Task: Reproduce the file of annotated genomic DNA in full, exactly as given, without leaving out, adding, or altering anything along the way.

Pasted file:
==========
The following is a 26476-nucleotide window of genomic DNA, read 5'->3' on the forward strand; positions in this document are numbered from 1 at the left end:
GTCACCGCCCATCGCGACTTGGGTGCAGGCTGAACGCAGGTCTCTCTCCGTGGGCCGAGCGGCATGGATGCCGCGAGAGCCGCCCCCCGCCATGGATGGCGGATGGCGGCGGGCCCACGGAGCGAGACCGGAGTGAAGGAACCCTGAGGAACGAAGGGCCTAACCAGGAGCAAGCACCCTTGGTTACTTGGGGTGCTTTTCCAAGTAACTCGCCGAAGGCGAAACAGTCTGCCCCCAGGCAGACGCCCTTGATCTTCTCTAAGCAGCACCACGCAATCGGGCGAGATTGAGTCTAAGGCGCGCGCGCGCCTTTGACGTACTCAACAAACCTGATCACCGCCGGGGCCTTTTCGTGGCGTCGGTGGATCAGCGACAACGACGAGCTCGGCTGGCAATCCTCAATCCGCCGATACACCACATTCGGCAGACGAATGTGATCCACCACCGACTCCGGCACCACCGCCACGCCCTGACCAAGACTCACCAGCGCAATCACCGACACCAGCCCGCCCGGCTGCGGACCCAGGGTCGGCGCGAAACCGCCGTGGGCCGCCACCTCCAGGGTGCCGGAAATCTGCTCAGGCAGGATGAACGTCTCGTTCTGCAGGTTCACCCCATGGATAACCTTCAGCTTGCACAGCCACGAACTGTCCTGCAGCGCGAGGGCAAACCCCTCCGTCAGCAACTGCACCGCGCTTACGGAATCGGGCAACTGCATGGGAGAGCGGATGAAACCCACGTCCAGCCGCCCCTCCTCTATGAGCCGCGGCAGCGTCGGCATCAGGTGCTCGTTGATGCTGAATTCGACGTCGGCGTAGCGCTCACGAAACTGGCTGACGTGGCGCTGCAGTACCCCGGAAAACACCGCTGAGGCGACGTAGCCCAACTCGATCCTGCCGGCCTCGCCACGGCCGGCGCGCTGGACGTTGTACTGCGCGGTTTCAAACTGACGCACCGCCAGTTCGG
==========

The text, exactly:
The following is a 26476-nucleotide window of genomic DNA, read 5'->3' on the forward strand; positions in this document are numbered from 1 at the left end:
GTCACCGCCCATCGCGACTTGGGTGCAGGCTGAACGCAGGTCTCTCTCCGTGGGCCGAGCGGCATGGATGCCGCGAGAGCCGCCCCCCGCCATGGATGGCGGATGGCGGCGGGCCCACGGAGCGAGACCGGAGTGAAGGAACCCTGAGGAACGAAGGGCCTAACCAGGAGCAAGCACCCTTGGTTACTTGGGGTGCTTTTCCAAGTAACTCGCCGAAGGCGAAACAGTCTGCCCCCAGGCAGACGCCCTTGATCTTCTCTAAGCAGCACCACGCAATCGGGCGAGATTGAGTCTAAGGCGCGCGCGCGCCTTTGACGTACTCAACAAACCTGATCACCGCCGGGGCCTTTTCGTGGCGTCGGTGGATCAGCGACAACGACGAGCTCGGCTGGCAATCCTCAATCCGCCGATACACCACATTCGGCAGACGAATGTGATCCACCACCGACTCCGGCACCACCGCCACGCCCTGACCAAGACTCACCAGCGCAATCACCGACACCAGCCCGCCCGGCTGCGGACCCAGGGTCGGCGCGAAACCGCCGTGGGCCGCCACCTCCAGGGTGCCGGAAATCTGCTCAGGCAGGATGAACGTCTCGTTCTGCAGGTTCACCCCATGGATAACCTTCAGCTTGCACAGCCACGAACTGTCCTGCAGCGCGAGGGCAAACCCCTCCGTCAGCAACTGCACCGCGCTTACGGAATCGGGCAACTGCATGGGAGAGCGGATGAAACCCACGTCCAGCCGCCCCTCCTCTATGAGCCGCGGCAGCGTCGGCATCAGGTGCTCGTTGATGCTGAATTCGACGTCGGCGTAGCGCTCACGAAACTGGCTGACGTGGCGCTGCAGTACCCCGGAAAACACCGCTGAGGCGACGTAGCCCAACTCGATCCTGCCGGCCTCGCCACGGCCGGCGCGCTGGACGTTGTACTGCGCGGTTTCAAACTGACGCACCGCCAGTTCGG